All of my work-based focus for the past nine weeks has been on preparation for Miniatura, which is now less than two weeks away.
So almost three months in total.
That's a quarter of a year.
Funny how 11 weeks sounds like no time at all, while quarter of a year sounds like a l-0-n-g time.
Anyhoo, as I sit here, waiting for the printer to churn out 20 sheets of paper (it's having a bad cartridge day so I may be here for some time.....) my thoughts turn to the post-Miniatura epoch.
Is there life after Miniatura..........?
That's the trouble with being focused on one point in time. Everything else pales into insignificance. All the work and worry and pressure will be miraculously lifted, and in the days following the show I will either be basking in the warm, fuzzy feeling of success, or traumatised by having sold not a single item over the whole weekend.
Ok, so I exaggerate for dramatic effect.........the reality will be somewhere between the two, but the question remains.
What happens after?
My initial feeling is one of bewilderment and panic. A gaping hole of nothingness?
Thankfully my pragmatic side quickly surfaces (probably through the hole of nothingness) and asserts itself.
Even the briefest glance through my 'Ideas' notebook reveals several month's worth of 'research and development'.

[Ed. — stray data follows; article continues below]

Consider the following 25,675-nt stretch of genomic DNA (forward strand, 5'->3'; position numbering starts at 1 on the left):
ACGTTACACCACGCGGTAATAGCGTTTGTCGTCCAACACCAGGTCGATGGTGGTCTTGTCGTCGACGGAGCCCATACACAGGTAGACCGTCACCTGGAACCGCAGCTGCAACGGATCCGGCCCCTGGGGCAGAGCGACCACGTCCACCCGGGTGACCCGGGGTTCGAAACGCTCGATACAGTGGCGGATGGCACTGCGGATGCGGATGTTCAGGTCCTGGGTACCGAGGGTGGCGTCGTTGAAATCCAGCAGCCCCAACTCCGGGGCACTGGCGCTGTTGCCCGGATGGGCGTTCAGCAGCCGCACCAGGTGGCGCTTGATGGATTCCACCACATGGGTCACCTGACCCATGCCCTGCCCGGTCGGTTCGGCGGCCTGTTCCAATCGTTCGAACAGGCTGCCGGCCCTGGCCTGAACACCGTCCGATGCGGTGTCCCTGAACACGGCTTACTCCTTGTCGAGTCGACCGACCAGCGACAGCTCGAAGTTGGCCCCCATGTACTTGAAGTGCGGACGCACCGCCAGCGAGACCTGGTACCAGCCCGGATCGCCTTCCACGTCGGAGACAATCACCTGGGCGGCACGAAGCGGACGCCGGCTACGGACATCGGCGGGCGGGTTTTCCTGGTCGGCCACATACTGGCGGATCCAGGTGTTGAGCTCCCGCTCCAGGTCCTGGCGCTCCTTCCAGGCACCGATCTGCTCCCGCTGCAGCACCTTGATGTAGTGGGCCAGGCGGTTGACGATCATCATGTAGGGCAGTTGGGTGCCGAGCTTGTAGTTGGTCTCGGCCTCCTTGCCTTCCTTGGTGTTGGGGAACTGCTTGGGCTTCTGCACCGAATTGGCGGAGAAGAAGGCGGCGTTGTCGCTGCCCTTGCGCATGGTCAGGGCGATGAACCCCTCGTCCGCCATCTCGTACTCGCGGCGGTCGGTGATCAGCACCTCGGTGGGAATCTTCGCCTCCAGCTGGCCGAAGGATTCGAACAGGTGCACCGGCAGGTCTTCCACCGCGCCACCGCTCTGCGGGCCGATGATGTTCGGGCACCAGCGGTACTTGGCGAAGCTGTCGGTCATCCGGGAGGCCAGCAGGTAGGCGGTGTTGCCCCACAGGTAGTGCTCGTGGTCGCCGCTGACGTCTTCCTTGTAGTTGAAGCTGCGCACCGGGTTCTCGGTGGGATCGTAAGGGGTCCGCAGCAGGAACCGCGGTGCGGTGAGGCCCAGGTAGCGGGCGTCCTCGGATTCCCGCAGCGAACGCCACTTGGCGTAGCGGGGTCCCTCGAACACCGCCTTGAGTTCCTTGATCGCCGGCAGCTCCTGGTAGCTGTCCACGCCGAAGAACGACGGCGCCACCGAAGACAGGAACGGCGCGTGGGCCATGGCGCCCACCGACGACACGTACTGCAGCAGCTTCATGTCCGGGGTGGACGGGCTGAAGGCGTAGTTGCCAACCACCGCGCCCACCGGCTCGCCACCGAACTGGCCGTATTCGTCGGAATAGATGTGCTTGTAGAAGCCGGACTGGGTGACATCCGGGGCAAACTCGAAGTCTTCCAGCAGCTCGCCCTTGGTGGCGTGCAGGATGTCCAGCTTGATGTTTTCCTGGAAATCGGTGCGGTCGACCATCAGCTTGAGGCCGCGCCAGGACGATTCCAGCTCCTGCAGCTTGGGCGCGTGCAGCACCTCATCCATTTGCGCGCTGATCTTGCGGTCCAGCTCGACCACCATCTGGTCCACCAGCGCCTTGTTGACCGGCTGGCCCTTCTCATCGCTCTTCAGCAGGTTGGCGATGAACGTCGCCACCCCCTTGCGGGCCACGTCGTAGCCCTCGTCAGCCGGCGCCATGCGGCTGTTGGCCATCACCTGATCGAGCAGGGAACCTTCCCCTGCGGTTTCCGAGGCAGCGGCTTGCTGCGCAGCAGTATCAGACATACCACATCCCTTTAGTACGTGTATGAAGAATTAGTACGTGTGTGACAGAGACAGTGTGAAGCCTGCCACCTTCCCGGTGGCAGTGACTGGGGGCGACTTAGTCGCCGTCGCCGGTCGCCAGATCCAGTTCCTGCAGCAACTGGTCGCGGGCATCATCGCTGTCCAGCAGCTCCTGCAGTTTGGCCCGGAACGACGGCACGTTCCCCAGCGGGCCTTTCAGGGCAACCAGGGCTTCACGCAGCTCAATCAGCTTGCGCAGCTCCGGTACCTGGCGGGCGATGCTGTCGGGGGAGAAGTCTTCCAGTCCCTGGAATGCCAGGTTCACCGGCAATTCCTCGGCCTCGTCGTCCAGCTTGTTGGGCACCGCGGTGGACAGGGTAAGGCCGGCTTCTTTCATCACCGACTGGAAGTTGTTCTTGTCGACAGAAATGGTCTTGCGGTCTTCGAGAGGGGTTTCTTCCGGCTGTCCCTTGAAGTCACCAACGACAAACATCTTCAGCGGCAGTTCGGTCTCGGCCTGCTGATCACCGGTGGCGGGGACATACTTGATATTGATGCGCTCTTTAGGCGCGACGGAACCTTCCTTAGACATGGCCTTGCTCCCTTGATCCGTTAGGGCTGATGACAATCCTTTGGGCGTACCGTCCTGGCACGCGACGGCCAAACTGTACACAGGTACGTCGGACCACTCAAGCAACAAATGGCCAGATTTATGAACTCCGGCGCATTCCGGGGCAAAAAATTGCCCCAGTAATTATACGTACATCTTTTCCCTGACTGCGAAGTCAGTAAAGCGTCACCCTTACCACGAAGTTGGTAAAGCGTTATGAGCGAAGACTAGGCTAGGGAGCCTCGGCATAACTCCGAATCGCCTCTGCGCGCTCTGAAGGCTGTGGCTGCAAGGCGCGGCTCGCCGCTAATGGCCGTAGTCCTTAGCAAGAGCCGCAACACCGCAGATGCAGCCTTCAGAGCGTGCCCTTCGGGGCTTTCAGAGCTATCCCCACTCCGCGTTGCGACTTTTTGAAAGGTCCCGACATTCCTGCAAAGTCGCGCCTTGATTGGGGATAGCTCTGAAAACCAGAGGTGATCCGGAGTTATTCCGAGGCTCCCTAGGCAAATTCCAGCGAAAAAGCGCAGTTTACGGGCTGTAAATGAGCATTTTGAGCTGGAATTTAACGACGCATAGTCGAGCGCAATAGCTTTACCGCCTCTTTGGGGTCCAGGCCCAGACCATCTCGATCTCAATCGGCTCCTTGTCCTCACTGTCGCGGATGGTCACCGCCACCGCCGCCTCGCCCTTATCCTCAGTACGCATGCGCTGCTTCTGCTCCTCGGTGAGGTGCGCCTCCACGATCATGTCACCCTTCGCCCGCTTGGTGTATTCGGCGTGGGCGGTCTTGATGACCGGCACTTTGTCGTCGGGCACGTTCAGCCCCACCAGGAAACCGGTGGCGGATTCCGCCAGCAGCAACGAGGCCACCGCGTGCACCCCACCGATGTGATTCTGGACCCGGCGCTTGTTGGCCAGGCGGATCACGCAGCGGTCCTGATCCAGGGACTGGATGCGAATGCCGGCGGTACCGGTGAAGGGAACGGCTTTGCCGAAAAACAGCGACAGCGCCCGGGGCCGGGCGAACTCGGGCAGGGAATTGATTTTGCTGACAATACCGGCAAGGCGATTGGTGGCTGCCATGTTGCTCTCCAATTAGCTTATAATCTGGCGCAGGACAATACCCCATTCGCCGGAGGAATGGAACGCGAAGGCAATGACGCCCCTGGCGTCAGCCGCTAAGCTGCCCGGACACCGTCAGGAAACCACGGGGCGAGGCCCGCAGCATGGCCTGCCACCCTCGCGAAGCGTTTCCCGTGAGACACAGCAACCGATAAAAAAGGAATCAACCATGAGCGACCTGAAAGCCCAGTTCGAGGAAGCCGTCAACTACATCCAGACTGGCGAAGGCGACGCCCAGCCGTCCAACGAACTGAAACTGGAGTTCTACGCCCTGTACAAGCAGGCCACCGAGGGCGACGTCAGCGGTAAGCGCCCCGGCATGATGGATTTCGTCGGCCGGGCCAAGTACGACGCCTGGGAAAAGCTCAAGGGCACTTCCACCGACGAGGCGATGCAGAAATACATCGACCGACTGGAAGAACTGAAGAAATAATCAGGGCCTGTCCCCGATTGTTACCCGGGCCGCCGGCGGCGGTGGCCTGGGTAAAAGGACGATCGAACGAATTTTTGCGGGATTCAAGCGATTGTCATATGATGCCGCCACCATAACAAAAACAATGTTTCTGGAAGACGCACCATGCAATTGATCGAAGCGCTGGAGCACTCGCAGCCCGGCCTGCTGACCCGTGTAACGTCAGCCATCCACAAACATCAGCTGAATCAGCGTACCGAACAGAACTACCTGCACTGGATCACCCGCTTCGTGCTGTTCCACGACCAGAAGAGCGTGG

Then there is my new online shop on miniature.net which has been languishing since January, and which needs to be resurrected and completed. The template is all in place, and I've put in the basics, but there is still a lot to be done.
Both of these tasks are relatively pleasurable, containing as they do, scope for experimentation and creativity.
However, looming into view on the horizon is the end of the UK tax year, and the dreaded prospect of having to do the accounts. A prospect which I never relish and does nothing for my already fragile equilibrium.
But I can't worry about that now. My worry list is full and I can't start a new one.
So back to work........I can hear that the printer has finished and is rearranging and shuffling its cartridges in its usual martyred way as if it is grinding its teeth.